A federal appeals court has agreed that a Virginia law designed to shield youngsters from obscene magazines is too broad and has said that booksellers who challenged the law may recover their legal costs from officials in the state.
The 4th U.S. Circuit Court of Appeals declared in a ruling released yesterday that District Judge Richard L. Williams acted properly when he declared the 1985 law unconstitutionally broad in September.
The law's "most serious flaw . . . is its breadth," the three-judge panel agreed, noting that booksellers would have to restrict adults' access to books and materials to comply with the statute. The statute, sponsored by a Northern Virginia legislator, banned the display of materials that, even if not obscene, could be considered "harmful to juveniles."
The appeals court reversed a portion of Williams' decision that barred a coalition of booksellers and publishers from receiving reimbursement for their costs in overturning the law. An appeals court panel declared that police chiefs Charles T. Strobel of Alexandria and William K. Stover of Arlington and the State of Virginia could be held liable for those costs.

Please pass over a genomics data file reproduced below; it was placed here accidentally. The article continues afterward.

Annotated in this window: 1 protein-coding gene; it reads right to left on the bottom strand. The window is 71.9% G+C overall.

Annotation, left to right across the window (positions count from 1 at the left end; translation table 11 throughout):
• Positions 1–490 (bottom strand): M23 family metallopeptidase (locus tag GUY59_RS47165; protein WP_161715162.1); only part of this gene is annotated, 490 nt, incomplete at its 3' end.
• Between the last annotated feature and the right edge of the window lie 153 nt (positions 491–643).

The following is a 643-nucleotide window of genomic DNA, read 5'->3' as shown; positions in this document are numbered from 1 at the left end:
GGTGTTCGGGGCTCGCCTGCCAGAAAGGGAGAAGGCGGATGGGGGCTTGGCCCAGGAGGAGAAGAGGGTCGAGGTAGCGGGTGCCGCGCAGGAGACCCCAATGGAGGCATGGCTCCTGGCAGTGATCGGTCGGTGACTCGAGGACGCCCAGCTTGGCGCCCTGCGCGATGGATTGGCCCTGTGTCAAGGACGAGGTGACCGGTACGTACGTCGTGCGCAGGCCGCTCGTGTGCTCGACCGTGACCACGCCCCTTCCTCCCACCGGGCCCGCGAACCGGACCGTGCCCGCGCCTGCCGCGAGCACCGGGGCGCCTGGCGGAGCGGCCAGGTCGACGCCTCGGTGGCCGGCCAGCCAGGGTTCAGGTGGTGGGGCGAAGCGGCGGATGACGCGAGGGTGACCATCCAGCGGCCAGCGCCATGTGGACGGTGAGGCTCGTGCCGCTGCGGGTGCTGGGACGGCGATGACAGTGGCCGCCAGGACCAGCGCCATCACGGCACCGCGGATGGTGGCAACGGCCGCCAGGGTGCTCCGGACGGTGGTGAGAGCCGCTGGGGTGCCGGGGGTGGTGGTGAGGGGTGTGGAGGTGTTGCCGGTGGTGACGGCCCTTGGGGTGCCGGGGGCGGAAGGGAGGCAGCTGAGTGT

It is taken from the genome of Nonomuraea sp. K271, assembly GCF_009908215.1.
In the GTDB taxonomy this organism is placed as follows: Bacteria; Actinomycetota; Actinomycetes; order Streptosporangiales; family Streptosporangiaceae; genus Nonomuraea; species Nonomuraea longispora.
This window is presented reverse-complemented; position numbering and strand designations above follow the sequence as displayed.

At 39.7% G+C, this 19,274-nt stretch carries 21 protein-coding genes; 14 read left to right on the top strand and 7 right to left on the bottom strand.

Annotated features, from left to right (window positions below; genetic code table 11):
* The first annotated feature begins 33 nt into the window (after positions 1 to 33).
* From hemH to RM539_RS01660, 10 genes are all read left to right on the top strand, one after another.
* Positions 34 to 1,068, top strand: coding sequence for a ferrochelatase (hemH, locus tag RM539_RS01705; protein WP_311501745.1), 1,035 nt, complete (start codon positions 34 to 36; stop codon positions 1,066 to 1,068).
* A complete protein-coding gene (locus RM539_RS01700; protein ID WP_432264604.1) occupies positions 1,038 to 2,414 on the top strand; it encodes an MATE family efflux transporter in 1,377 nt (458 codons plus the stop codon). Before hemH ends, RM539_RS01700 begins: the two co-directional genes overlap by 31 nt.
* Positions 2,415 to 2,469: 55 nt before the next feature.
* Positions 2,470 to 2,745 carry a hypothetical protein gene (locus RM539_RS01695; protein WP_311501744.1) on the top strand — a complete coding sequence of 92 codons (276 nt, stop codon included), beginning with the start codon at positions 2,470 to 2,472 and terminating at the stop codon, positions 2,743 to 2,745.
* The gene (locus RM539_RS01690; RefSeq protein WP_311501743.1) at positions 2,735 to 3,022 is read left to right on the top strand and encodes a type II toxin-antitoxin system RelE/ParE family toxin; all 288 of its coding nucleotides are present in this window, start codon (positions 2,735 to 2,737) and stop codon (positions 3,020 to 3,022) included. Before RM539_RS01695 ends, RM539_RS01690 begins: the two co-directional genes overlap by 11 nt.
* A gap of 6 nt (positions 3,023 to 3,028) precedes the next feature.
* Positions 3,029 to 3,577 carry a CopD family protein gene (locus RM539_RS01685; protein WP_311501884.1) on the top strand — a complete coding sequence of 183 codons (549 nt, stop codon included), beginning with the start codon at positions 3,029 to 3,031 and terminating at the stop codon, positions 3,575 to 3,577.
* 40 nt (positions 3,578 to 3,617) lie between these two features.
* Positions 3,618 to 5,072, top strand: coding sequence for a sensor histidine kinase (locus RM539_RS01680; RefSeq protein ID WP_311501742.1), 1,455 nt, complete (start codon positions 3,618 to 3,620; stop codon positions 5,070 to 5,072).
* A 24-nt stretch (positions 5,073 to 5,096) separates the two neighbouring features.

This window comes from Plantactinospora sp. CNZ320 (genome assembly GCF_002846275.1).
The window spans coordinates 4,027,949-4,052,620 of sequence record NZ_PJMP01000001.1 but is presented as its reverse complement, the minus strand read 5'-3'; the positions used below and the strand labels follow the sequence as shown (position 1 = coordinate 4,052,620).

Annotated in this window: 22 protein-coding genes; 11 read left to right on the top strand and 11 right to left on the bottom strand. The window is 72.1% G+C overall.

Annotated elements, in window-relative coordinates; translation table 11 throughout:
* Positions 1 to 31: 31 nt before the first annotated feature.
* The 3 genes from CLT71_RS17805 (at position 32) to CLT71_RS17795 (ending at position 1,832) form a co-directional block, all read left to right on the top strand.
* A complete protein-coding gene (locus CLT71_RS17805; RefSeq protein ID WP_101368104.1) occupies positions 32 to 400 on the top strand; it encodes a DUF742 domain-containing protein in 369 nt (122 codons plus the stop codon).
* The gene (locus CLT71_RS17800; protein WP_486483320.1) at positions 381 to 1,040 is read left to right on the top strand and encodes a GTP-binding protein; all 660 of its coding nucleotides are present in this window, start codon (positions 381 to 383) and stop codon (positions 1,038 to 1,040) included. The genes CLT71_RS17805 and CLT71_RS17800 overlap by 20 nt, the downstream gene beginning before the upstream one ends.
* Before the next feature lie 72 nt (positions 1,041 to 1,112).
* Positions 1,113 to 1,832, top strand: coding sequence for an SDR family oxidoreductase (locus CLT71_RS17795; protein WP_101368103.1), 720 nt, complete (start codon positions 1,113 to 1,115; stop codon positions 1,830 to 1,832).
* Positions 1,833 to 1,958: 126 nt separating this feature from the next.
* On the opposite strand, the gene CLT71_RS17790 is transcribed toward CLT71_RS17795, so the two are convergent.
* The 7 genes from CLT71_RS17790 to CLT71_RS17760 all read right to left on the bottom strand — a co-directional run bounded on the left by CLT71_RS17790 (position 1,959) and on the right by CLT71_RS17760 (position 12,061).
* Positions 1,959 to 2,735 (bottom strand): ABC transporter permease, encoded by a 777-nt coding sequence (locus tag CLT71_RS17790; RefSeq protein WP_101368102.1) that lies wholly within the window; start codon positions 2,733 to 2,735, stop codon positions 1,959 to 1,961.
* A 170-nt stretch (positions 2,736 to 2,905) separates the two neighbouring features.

"We do not find it unjust that the taxpayers will have to bear the costs," the court ruled, because ". . . citizens of Virginia will likewise continue to enjoy unfettered freedom of expression" as a result of the ruling.
"I didn't pass the law and I've not enforced the law," Stover said. "So I don't see the rationale or logic for the court's decision" that the county must pay lawyers' fees, he said.
Bert Rohrer, a spokesman for state Attorney General Mary Sue Terry, whose staff defended the law, said she will probably appeal the ruling to the Supreme Court. "We feel we have a strong case; we feel it's a good law," Rohrer said.
In a suit filed in Alexandria last July, the coalition of local and national booksellers and publishers argued that the Virginia law violated their First Amendment rights and would require them to remove many classics and best sellers from their shelves, creating "adults only" sections or refusing juveniles entry to their stores.
The measure, sponsored by state Del. Vincent F. Callahan Jr. (R-Fairfax) was intended to bar newsstands from displaying such sexually explicit magazines as Playboy, Penthouse and Hustler. It was an amendment to a 1975 statute barring the sale of sexually explicit material to juveniles, a provision that is not affected by the court rulings.
"Forcing a bookseller to create a separate, monitored adults-only section . . . or taking the materials off display and keeping them 'under the counter,' unreasonably interferes with the booksellers' right to sell the restricted materials and the adults' ability to buy them," the appeals panel said.
"In sum, we feel that the amendment discourages the exercise of First Amendment rights in a real and substantial fashion," it said.